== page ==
Baylor D
November 30, 2011
Kimble
TWIST essay


I wound three times her little throat

Robert Browning’s tone in Porphyrias Lover is gloomy and nonchalant. These words don’t seem to join together, however they make sense when you look at the overall tone of the piece. In this piece it’s a rainy, windy night which sets up the gloominess of the night. Browning says “The rain set early in to-night the sullen wind was soon awake (Browning)” this gives a visual picture of a dark, dreary night. Also the nonchalantness of Brownings voice makes the story calm while such a horrific situation is taking place “In one long string I wound three times her little throat around and strangled her. No pain felt she...(Browning)” a character in the story just strangled a woman, but there’s a way in the narrators voice that’s so calm as he strangles the woman.

In Porphyria’s Lover Robert Browning’s word choice is dull and numb. He accomplishes this by using words such as “cheerless”, “pain” and “strangled”. The narrator’s word choice is so matter-of-fact in the way the narrator “strangled” the woman. The whole story has a “cheerless” tone because of the way the narrator goes about killing Porphyria. The fact that Porphyria is “struggling” to set her passion free, is ironic because in the story she is being killed because of her overbearing love for the narrator.

Robert Browning’s piece has imagery present in many parts of Porphyrias Lover. Browning’s imagery helps show what the narrator is doing and how the narrator goes about performing his actions. Browning’s use of imagery helps tell what is really going on in the story. From the beginning when Browning describes “When glided in Porphyria; straight she shut the cold out and the storm (Browning)” with this it gives an image of Porphyria coming near the narrator and his full attention being on her. I get to another image of the narrator strangling Porphyria with her “yellow hair”. “In one long yellow string I wound three times her little throat around, and strangled her (Browning)”. I can see the narrator wrapping her hair around Porphyria’s throat and strangling her. The imagery in Porphyria’s Lover is never ending.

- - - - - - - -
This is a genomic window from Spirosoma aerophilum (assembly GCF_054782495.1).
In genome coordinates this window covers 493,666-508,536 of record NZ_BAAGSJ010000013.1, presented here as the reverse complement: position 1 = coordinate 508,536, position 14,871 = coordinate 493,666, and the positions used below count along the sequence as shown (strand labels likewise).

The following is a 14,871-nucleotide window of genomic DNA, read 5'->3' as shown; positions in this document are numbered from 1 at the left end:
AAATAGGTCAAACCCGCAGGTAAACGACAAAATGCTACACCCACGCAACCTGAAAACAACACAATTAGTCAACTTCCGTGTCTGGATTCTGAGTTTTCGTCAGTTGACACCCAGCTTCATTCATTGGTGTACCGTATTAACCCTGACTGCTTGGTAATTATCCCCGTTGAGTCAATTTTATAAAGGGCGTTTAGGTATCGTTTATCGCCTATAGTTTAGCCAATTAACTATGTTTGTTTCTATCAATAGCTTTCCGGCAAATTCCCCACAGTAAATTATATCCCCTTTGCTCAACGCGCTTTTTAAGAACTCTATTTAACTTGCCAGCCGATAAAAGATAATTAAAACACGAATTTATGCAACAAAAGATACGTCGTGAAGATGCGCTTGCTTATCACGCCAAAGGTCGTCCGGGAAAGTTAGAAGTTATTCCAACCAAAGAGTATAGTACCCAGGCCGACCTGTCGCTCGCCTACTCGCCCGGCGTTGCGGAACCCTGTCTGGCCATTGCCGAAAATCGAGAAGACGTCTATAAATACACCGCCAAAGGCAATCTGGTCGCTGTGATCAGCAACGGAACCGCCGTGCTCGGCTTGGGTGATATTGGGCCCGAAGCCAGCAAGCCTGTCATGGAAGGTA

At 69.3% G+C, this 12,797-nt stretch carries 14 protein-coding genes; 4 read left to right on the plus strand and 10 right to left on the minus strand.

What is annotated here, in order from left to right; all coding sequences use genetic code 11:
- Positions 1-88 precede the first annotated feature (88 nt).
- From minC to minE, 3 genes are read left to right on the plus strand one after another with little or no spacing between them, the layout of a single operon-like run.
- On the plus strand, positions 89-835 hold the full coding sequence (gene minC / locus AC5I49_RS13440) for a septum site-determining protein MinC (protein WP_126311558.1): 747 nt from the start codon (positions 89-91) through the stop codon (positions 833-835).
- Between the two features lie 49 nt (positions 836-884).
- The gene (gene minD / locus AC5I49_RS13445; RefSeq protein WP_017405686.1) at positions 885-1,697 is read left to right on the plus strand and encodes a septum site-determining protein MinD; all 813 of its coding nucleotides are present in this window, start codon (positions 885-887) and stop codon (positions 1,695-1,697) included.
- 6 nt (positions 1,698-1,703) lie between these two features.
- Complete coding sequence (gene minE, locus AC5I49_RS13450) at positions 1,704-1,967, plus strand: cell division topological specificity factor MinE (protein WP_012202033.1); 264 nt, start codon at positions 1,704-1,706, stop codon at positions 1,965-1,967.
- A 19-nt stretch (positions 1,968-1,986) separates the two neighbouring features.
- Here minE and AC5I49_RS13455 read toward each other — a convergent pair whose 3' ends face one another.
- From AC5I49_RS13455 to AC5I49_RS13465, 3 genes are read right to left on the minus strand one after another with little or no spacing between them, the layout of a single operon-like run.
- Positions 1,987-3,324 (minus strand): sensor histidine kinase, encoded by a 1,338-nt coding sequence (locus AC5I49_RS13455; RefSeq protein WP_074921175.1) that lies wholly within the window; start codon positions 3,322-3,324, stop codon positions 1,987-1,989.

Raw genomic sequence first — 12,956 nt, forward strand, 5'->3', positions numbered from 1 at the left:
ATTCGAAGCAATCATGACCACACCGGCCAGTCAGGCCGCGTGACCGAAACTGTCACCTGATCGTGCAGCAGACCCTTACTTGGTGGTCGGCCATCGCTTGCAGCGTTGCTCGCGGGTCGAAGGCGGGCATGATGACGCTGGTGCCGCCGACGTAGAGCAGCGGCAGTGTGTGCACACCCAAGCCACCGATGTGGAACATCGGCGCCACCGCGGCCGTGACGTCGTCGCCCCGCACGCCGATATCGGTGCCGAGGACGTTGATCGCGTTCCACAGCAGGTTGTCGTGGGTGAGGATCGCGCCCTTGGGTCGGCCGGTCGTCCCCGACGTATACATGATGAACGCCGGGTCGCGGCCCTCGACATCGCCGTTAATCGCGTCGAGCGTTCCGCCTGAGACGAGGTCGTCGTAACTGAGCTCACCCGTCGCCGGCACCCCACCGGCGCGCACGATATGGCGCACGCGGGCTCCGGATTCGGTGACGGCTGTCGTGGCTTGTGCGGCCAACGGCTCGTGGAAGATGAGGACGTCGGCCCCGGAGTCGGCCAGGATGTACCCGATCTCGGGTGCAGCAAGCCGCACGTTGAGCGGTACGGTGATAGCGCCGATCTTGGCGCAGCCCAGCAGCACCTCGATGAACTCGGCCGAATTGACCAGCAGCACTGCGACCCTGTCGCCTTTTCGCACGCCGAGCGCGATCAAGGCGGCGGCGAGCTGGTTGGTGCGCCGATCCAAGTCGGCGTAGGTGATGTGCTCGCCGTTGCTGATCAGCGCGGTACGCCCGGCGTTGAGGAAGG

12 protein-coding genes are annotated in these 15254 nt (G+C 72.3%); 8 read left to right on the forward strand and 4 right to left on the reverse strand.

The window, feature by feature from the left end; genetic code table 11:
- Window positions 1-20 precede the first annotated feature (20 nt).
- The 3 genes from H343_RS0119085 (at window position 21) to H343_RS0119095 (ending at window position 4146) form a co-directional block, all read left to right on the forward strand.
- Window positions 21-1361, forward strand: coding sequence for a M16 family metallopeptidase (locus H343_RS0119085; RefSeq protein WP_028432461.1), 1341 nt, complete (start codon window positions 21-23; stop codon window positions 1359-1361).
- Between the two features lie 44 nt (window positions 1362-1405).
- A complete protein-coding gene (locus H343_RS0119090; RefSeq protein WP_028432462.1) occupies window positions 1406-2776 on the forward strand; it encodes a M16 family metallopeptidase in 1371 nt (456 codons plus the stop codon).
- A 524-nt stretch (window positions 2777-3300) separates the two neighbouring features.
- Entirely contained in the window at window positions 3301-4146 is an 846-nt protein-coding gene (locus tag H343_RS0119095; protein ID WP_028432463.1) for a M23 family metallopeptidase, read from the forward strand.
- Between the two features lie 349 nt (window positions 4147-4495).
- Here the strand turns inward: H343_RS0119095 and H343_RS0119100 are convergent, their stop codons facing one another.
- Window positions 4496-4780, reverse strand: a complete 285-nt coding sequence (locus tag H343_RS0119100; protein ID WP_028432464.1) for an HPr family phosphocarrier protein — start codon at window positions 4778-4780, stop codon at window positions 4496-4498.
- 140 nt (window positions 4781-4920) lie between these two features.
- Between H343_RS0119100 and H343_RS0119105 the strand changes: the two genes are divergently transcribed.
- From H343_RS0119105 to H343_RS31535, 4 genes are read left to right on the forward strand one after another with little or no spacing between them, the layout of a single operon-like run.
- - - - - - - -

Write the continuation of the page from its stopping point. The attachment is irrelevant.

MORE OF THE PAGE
Browning tells the story from the characters point of view. He does this by using “I...” therefore the point of view coming from the narrator. This helps us know exactly what the narrator is thinking with every action he makes. Robert uses no exclamation marks showing the piece is calm and not exiting. It shows the piece is relaxed. Which is a huge part of the piece considering what is taking place.

Robert Browning shows how Porphyria’s love affected the narrator very well. Browning says “Too weak, for all her heart’s endeavor, To set its struggling passion free (Browning)”. This shows how much Porphyria’s loves the narrator. It almost seems due to both his words and actions that her love was overbearing: “Happy and proud; at last I knew Porphyria worshipp’d me; surprise made my heart swell, and still it grew while I debated what to do (Browning)” Porphyria’s amount of love for him pushed him into the conclusion of killing her. This really shows how love can make you do crazy things. Sometimes love is overbearing making people do crazy things.